Glenwood Springs’ Area-Wide planning effort ‘moves forward’
A major planning effort that aims to transform downtown Glenwood Springs on either side of the Colorado River following completion of the new Grand Avenue bridge is informed by some telling market statistics.
On the housing front, the rental market is getting tighter and more expensive, according to data from the Colorado Division of Housing that’s being factored into the city’s EPA Area-Wide “Moving Forward Together” planning project.
In the past four years, the rental vacancy rate in Glenwood Springs has hovered around 2 to 3 percent — down from more than 10 percent as recently as 2013 — while average rents have gone up around $200 a month during that time.
Likewise, there’s very little available on the for-sale housing market, whether it’s condos and townhomes or single-family houses. Prices there are ever ticking upwards and, bottom line, there’s just not much available, according to the statistics.
At the same time, Glenwood Springs is expected to grow by around 100 households per year in the near future.
“The Glenwood Springs housing market is experiencing strong demand in all property types and, with continued population growth, is expected to support new resident housing development into the foreseeable future,” according to a progress report in the ongoing planning effort given by consultants Stromberg/Garrigan & Associates at two special meetings this week.
On the commercial front, Glenwood Springs could benefit from more lodging, goods and services such as sporting goods and a movie theater, and generally more variety in the retail market, according to a recent community survey that was done as part of the project.
That opens up an opportunity to increase square footage for certain types of business categories where purchases are now leaving the area, consultant Mark Keener said during a Wednesday evening presentation.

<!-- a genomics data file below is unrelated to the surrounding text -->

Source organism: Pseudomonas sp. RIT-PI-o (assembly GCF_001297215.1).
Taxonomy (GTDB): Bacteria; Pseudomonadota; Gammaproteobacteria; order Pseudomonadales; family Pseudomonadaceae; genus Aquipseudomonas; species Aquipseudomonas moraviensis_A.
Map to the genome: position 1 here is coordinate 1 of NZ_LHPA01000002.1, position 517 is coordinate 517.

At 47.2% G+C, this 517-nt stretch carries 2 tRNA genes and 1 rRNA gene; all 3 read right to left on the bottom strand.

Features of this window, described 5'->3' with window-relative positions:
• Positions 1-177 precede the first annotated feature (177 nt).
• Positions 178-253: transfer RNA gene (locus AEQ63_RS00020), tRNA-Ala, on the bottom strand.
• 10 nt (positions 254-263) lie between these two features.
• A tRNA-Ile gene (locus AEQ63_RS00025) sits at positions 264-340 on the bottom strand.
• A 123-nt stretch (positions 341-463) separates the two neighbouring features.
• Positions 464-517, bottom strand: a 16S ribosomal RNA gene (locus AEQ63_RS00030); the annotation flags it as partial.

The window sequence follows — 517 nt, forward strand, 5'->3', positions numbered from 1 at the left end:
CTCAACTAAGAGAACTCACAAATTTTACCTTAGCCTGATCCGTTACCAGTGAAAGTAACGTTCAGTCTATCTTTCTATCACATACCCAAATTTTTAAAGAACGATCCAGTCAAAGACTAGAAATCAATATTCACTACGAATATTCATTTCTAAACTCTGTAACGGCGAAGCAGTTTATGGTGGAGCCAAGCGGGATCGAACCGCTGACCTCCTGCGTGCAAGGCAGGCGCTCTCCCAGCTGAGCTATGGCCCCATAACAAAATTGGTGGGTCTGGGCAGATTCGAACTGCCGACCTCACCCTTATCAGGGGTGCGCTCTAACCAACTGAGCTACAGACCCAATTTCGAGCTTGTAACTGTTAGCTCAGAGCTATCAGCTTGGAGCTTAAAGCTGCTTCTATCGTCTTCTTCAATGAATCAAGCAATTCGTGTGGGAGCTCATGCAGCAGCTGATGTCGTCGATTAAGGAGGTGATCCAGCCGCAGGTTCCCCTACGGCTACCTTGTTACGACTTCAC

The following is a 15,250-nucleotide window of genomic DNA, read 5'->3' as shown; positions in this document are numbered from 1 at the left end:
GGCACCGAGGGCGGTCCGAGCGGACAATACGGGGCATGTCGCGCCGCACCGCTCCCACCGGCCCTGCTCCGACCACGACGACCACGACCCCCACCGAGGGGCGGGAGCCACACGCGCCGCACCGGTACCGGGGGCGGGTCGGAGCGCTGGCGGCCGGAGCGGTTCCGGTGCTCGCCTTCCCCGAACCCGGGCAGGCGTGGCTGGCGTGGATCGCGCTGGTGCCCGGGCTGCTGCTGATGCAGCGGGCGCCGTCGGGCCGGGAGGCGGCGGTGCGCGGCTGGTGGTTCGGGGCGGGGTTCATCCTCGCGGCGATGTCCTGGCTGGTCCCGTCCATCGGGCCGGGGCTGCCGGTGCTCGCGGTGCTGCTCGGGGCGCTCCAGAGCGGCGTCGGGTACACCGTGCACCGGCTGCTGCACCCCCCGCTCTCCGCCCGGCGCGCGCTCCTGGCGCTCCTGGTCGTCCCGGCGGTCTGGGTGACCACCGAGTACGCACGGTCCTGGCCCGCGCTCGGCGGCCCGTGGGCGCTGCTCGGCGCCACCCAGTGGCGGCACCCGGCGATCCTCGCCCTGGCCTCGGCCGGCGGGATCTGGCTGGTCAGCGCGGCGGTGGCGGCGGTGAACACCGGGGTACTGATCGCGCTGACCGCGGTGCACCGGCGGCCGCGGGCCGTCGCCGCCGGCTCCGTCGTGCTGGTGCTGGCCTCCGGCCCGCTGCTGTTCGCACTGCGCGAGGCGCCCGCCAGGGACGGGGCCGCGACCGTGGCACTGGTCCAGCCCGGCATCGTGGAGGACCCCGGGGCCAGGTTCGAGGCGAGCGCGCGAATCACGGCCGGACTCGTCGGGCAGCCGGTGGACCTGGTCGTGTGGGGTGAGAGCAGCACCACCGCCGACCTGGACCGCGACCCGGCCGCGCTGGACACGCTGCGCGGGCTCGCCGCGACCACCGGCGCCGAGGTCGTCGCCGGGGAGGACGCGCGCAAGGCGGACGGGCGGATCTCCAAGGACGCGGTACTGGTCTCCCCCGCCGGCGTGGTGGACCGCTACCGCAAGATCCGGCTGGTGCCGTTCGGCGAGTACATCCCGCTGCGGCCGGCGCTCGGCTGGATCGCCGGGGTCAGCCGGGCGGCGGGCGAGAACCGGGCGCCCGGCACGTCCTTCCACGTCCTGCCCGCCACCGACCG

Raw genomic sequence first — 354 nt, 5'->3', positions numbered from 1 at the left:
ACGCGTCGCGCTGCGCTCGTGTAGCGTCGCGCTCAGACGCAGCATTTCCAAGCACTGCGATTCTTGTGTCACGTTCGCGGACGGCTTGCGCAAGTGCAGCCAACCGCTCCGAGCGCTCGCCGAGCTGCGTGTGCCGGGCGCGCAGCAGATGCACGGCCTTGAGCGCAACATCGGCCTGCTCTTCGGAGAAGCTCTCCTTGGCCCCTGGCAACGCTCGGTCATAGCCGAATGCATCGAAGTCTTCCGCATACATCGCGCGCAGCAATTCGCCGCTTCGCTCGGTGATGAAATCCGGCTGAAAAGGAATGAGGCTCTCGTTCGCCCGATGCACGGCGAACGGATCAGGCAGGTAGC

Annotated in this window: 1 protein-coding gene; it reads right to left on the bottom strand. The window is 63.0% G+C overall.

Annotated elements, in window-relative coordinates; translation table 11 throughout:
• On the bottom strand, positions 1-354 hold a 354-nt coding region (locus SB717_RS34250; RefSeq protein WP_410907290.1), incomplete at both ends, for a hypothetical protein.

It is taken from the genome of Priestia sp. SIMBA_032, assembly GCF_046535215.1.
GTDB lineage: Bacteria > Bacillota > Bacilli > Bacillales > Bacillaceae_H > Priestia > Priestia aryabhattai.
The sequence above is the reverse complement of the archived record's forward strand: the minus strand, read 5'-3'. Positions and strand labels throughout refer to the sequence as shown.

And, because of Glenwood’s strong tourism base, there’s an opportunity to provide more options for visitors, he said.
The Wednesday workshop meeting was attended by about 75 residents who wanted a say in how the plan will ultimately tie together four key areas in Glenwood’s central core.
The broader planning effort focuses on four specific redevelopment projects. Those include the Confluence Plan, the Seventh Street Beautification project, the Sixth Street Corridor Master Plan and the Two Rivers Park area.
It centers around three “brownfield” sites that are located within that larger planning area, which were key to obtaining an EPA Area-Wide grant to do the study.
Those include the city’s former sewer plant at the west end of Seventh Street, the Colorado Department of Transportation maintenance and office facility near Two Rivers Park, and the privately owned former Holly Quarry site located north of U.S. 6 and 24, below the Glenwood Caverns Adventure Park.
Participants were asked to weigh in on specific types of land uses and where they should be directed; from housing, commercial and mixed-use development to various types of parks and open spaces that can serve as public gathering places.
A couple of specific areas of focus have consistently generated a lot of public interest. One is the city-owned former sewer plant, which fronts the Roaring Fork River near the confluence with the Colorado River, and which could become a mix of public park space and potential private riverfront development.
The other is the city’s newly acquired “landing” area at the north end of the new pedestrian bridge along Sixth Street, where the former Grand Avenue bridge landed. The Sixth Street Master Plan has envisioned a public “gateway park” in that area, but the city has recently solicited ideas from private developers for that parcel, as well.
Input from the Area-Wide planning meetings is intended to help inform what will eventually become of those and other sites within the planning area. Another community workshop meeting will take place in March, followed by a draft plan to be presented in May. A final plan is expected by September.